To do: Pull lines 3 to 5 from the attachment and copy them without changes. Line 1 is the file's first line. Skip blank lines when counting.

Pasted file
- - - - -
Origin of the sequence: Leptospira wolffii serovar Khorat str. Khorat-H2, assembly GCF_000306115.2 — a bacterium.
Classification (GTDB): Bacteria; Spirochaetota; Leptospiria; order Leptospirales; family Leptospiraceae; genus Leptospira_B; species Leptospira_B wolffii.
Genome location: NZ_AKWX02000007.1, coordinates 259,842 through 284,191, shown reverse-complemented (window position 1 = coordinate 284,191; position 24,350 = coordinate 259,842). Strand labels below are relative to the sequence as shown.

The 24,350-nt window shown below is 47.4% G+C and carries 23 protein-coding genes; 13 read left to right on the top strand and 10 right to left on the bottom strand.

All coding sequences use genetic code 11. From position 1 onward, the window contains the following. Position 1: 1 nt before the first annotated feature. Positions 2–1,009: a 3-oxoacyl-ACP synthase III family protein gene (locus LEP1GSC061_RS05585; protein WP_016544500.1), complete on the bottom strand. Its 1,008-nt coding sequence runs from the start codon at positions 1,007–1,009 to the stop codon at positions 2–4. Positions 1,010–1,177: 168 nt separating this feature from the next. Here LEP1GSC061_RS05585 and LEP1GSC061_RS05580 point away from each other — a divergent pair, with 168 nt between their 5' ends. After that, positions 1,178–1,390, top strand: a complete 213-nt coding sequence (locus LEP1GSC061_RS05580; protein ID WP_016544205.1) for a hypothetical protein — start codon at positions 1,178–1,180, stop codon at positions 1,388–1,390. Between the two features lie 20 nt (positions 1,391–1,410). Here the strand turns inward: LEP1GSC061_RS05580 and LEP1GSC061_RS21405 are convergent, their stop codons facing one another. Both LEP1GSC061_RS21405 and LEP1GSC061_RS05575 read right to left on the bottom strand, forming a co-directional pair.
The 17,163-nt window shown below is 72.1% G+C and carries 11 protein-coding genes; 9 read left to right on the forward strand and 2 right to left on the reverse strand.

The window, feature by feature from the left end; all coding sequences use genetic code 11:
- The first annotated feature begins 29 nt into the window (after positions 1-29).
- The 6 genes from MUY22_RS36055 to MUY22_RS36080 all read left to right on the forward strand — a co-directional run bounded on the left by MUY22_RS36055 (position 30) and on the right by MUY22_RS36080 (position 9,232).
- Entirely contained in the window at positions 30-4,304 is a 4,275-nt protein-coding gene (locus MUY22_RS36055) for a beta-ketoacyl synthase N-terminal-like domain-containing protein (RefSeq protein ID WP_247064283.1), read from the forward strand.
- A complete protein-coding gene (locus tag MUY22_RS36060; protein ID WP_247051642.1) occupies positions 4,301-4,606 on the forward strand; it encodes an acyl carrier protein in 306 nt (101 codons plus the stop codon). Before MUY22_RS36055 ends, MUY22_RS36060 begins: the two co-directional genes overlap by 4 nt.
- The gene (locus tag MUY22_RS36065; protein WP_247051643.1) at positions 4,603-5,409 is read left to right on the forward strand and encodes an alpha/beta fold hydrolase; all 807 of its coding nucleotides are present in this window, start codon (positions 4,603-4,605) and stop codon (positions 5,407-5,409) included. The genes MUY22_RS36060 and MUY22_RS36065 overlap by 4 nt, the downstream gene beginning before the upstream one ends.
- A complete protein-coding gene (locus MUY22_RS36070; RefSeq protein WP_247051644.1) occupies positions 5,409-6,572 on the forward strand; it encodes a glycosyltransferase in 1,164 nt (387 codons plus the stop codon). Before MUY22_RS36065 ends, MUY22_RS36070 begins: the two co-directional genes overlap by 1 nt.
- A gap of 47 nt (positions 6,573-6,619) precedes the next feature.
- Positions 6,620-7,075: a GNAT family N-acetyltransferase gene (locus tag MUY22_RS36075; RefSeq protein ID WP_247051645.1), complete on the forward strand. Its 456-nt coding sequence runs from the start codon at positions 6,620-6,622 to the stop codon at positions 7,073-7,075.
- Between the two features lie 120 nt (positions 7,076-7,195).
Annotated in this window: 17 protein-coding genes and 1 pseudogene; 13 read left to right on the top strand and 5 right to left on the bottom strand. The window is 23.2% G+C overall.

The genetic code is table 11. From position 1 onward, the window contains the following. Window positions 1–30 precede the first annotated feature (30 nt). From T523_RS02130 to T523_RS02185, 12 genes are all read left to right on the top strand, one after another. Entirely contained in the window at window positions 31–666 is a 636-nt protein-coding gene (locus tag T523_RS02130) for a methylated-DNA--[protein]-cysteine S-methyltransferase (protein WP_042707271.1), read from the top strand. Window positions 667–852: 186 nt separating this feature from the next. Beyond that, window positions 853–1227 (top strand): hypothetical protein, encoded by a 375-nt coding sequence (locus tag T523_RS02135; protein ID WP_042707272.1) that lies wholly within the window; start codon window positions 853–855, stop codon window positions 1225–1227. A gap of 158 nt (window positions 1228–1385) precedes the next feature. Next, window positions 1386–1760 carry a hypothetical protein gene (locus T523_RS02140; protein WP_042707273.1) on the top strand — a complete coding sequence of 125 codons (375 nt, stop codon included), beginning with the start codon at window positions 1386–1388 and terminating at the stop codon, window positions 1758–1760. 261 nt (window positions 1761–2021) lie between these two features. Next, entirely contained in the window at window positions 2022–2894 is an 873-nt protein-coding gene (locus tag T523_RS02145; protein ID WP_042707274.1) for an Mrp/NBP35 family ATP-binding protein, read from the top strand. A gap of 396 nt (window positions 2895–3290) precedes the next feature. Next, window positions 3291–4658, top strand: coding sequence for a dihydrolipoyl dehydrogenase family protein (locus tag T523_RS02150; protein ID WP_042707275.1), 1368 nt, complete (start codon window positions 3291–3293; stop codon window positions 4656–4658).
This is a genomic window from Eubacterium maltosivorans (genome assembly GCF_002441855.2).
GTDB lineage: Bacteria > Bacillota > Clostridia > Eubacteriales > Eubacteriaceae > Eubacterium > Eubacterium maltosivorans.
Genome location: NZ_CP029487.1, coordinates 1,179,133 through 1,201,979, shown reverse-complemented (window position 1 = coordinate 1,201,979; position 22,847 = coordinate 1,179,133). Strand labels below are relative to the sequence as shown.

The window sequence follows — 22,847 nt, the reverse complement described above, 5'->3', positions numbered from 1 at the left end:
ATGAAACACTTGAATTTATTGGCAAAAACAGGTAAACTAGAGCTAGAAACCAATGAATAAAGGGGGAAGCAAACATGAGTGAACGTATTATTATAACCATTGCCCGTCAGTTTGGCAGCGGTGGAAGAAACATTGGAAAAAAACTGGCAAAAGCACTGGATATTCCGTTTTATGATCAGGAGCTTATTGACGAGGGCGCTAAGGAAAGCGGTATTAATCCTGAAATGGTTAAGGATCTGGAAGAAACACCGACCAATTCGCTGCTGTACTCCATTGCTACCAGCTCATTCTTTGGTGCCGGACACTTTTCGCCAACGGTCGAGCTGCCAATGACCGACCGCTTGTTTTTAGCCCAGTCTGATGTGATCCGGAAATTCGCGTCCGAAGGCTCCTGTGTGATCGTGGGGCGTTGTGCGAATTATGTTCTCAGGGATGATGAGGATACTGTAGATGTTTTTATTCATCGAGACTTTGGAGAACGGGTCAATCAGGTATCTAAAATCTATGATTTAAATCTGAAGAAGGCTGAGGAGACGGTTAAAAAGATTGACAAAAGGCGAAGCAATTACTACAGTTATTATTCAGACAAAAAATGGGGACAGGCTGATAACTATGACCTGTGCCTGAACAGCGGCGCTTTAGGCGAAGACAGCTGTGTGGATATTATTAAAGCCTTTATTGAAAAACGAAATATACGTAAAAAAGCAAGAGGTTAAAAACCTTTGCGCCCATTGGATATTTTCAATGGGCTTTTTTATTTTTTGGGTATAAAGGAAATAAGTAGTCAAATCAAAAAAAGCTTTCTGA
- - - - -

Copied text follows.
Genome location: NZ_AKWX02000007.1, coordinates 259,842 through 284,191, shown reverse-complemented (window position 1 = coordinate 284,191; position 24,350 = coordinate 259,842). Strand labels below are relative to the sequence as shown.

The 24,350-nt window shown below is 47.4% G+C and carries 23 protein-coding genes; 13 read left to right on the top strand and 10 right to left on the bottom strand.

All coding sequences use genetic code 11. From position 1 onward, the window contains the following. Position 1: 1 nt before the first annotated feature. Positions 2–1,009: a 3-oxoacyl-ACP synthase III family protein gene (locus LEP1GSC061_RS05585; protein WP_016544500.1), complete on the bottom strand. Its 1,008-nt coding sequence runs from the start codon at positions 1,007–1,009 to the stop codon at positions 2–4. Positions 1,010–1,177: 168 nt separating this feature from the next. Here LEP1GSC061_RS05585 and LEP1GSC061_RS05580 point away from each other — a divergent pair, with 168 nt between their 5' ends. After that, positions 1,178–1,390, top strand: a complete 213-nt coding sequence (locus LEP1GSC061_RS05580; protein ID WP_016544205.1) for a hypothetical protein — start codon at positions 1,178–1,180, stop codon at positions 1,388–1,390. Between the two features lie 20 nt (positions 1,391–1,410). Here the strand turns inward: LEP1GSC061_RS05580 and LEP1GSC061_RS21405 are convergent, their stop codons facing one another. Both LEP1GSC061_RS21405 and LEP1GSC061_RS05575 read right to left on the bottom strand, forming a co-directional pair.